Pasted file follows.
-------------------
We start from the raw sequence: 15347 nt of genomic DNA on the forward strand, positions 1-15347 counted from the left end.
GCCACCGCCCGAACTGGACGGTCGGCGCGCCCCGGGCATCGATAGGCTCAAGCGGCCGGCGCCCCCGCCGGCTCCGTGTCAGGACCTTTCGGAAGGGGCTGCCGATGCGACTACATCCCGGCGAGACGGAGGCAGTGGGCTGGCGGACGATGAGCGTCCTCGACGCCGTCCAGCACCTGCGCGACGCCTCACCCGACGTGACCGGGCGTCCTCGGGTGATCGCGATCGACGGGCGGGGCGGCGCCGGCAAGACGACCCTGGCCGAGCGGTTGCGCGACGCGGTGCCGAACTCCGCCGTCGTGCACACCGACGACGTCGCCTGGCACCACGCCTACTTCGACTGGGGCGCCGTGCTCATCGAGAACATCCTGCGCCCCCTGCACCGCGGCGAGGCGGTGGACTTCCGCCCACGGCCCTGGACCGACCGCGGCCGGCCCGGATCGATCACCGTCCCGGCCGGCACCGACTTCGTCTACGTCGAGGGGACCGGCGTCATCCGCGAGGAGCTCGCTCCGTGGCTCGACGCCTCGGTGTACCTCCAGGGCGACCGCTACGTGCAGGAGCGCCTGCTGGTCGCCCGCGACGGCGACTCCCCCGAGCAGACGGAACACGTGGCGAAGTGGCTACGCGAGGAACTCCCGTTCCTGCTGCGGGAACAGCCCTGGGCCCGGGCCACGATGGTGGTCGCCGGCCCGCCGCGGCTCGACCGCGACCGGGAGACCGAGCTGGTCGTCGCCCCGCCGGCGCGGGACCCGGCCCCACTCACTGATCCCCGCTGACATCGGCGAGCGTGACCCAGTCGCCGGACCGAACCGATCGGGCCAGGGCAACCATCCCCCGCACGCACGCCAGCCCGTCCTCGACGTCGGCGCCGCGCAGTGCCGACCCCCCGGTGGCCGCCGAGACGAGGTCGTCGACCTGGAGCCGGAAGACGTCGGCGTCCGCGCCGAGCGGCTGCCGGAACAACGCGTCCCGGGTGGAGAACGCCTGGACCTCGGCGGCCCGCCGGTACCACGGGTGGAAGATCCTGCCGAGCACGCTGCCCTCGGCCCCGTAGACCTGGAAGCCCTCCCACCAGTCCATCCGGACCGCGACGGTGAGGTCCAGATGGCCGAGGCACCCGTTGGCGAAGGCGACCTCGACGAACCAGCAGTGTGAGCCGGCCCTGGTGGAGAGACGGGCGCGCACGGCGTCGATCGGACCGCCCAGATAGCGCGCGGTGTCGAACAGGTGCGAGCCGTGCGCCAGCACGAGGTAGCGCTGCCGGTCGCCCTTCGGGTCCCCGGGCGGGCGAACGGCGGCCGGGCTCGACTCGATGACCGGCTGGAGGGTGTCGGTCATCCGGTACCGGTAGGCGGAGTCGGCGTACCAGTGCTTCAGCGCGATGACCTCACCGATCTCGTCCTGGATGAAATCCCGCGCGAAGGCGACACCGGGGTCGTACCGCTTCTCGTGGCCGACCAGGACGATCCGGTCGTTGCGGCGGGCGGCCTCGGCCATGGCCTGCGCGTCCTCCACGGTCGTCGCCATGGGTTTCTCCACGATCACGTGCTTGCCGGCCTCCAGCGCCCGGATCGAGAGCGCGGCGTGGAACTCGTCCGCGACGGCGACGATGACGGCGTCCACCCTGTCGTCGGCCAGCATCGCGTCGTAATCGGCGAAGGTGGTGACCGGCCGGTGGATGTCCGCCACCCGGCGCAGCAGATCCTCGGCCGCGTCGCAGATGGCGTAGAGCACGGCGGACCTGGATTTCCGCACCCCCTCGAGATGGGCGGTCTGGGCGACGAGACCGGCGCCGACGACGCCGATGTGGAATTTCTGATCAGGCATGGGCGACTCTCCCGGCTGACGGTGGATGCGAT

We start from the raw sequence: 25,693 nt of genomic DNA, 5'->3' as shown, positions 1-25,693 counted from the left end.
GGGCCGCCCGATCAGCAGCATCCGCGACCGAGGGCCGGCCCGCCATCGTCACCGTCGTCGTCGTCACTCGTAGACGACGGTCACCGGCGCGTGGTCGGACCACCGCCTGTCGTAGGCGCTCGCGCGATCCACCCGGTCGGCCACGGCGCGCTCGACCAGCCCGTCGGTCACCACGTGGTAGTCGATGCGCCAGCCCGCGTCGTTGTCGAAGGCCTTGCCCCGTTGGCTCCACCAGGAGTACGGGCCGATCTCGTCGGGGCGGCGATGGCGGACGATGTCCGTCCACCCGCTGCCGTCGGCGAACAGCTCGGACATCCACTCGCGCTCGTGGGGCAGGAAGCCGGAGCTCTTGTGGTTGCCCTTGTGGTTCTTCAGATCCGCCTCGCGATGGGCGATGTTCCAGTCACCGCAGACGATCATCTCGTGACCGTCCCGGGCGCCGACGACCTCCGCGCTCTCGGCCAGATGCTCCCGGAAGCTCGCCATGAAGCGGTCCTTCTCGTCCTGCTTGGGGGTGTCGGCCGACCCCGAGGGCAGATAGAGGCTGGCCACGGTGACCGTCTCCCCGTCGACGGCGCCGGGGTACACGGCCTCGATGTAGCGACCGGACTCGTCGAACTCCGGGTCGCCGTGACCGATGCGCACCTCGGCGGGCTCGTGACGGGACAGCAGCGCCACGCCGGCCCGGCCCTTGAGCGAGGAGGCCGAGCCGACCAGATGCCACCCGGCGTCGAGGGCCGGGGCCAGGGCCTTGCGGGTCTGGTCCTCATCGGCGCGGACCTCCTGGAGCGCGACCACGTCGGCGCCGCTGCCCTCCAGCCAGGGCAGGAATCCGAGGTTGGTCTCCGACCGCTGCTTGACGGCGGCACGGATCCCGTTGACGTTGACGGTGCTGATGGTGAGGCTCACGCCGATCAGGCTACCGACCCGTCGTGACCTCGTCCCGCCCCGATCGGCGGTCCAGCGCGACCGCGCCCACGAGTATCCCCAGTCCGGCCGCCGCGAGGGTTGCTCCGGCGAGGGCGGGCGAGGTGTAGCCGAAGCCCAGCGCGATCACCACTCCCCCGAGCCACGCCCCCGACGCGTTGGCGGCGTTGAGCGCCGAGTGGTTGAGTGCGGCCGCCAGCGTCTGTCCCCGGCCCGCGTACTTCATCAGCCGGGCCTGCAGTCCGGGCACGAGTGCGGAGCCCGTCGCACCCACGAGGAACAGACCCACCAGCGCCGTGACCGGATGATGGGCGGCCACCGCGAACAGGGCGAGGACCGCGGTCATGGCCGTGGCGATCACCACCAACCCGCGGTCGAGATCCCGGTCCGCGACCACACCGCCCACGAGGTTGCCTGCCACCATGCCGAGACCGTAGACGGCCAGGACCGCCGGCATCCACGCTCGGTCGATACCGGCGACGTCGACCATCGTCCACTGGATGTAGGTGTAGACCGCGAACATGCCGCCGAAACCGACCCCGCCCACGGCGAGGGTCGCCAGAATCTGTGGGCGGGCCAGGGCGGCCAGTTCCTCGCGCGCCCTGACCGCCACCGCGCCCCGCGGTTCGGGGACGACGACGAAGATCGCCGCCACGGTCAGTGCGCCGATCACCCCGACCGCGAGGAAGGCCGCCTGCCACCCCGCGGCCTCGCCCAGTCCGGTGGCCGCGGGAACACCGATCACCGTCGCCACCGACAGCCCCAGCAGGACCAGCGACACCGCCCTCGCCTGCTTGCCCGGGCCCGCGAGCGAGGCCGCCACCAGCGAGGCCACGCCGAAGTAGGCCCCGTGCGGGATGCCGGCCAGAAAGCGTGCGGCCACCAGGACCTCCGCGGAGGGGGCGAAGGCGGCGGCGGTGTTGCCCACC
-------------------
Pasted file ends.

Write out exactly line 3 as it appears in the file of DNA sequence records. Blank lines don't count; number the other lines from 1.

We start from the raw sequence: 25,693 nt of genomic DNA, 5'->3' as shown, positions 1-25,693 counted from the left end.